By Ralph Maughan, excerpted from Idaho State Journal Politics
When I was a child we’d often drive from Rexburg to Yellowstone National Park. By the time I was about 5, I knew all the roads and junctions in the park. Yellowstone was my earliest most favorite place.
Yellowstone was the world’s first national park. Created by Congress in 1872 from the public domain before there even was an Idaho, Montana, or Wyoming, it was the beginning of an idea that spread around the world. Look on Google Earth to see the thousands of national parks worldwide.
“America’s best idea. . .” this much-quoted phrase refers to the national parks and monuments, our 80-million acres of national beauty. But this fact is 180 degrees from the outlook of the recent armed occupiers of the Malheur National Wildlife Refuge in Oregon. Oddly their beef seemed to be more with President Theodore Roosevelt a hundred years ago than today’s government. More threatening than these defeated militants is the effort traced to front groups of the mega billionaire Koch Brothers like the American Legislative Exchange Council, or ALEC, and Americans for Prosperity. They’re using unlimited money trying to stir up confusion and resentment toward one of the best things in the West — our public lands — trying to convince Westerners that they have too much freedom.
When politicians shut down the federal government during intense policy disputes, the first thing the media often shows are shuttered gates of a national park or monument. Americans love them. They want the parks open. When those who would sell off our public lands speak, they make assurances that “no important land” will be touched, only “surplus lands.” That the national parks will not be touched is false assurance. They lie by omission. They don’t mention the 500-million acres of public lands not in the national park system — the BLM lands, national forests, and national wildlife refuges. Yellowstone was the start of the idea that came to fruition 104 years later. Americans should possess not just private property, but public land too, and not just pending its disposal. Disposal of the public domain was ended in 1976 with passage of the Federal Land Policy and Management Act (FLPMA — flip’ ma). FLPMA repealed almost all the earlier land disposal laws like the Homestead Act. The remaining public domain would remain as the BLM lands.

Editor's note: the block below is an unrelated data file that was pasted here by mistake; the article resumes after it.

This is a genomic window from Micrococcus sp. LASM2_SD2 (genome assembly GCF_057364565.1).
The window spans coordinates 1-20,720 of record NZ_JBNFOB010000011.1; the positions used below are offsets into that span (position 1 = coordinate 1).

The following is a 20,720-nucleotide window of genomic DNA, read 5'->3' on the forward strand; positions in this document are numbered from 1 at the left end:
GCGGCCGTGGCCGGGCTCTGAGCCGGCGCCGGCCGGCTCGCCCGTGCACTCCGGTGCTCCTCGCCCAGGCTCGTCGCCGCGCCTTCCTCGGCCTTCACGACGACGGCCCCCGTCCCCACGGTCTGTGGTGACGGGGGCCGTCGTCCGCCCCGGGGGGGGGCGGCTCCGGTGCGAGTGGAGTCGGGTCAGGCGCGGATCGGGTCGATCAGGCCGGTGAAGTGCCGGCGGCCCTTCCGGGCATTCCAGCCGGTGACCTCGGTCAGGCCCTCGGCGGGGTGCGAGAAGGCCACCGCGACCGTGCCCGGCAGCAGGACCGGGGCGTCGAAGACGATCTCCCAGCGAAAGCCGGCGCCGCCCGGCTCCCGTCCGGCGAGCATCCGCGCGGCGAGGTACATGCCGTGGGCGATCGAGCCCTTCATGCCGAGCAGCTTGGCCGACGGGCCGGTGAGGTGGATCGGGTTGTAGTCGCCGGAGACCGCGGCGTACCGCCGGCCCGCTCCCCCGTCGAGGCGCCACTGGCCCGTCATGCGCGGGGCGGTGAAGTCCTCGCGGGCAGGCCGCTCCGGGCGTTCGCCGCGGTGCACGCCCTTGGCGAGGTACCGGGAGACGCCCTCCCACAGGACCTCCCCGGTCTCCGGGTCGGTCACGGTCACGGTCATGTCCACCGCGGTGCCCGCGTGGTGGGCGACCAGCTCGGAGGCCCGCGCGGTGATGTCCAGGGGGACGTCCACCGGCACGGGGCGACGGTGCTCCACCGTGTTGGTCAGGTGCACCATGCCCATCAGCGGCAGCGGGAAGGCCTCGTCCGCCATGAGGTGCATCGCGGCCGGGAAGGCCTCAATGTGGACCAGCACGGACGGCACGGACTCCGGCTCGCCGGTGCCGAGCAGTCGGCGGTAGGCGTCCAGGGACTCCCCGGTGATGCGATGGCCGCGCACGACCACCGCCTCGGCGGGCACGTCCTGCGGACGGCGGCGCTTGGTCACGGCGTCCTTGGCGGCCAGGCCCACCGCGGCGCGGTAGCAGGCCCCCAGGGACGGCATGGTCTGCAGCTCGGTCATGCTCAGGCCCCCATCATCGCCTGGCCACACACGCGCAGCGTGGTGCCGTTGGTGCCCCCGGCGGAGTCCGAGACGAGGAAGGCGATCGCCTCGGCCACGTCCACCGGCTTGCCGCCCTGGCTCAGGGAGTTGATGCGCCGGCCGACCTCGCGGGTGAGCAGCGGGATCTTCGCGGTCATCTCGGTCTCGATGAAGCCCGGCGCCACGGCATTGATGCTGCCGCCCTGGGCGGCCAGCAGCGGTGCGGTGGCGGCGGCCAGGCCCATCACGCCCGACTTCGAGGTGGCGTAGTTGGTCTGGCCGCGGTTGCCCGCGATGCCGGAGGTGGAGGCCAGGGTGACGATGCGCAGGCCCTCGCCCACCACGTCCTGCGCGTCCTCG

Congress made Yosemite the second national park, but most of the early parks came indirectly by way of President Theodore Roosevelt (TR). He used the power of the Antiquities Act (1906) to create many national monuments out of the public domain by his proclamation. TR really went to work. He also used his presidential power to begin what became the national wildlife refuge system and most of the national forests too. Many of his national monuments later became national parks by acts of Congress.
Forest Reserve Act of 1891 gave the President power to set aside forested parts of the public domain as “forest reserves.” At the time the American countryside was reeling from unrestrained logging on both the public domain and private lands. Erosion following uncontrolled timbering had destroyed watersheds, streams, harbors. Many forest fires burned among the chaotic piles of logging debris (slash) left behind on logged then abandoned cut-over lands.
A few forest reserves had been established in the 19th century by Presidents Harrison and Cleveland, but then came TR, embodying the spirit of scientific forestry. He acted boldly and gleefully proclaimed 150-million acres of forest reserves from out of the public domain in the West. During TR’s administration a law renamed these reserves, “national forests” and also took away his authority to create more. The U.S. Forest Service was created to manage the national forests.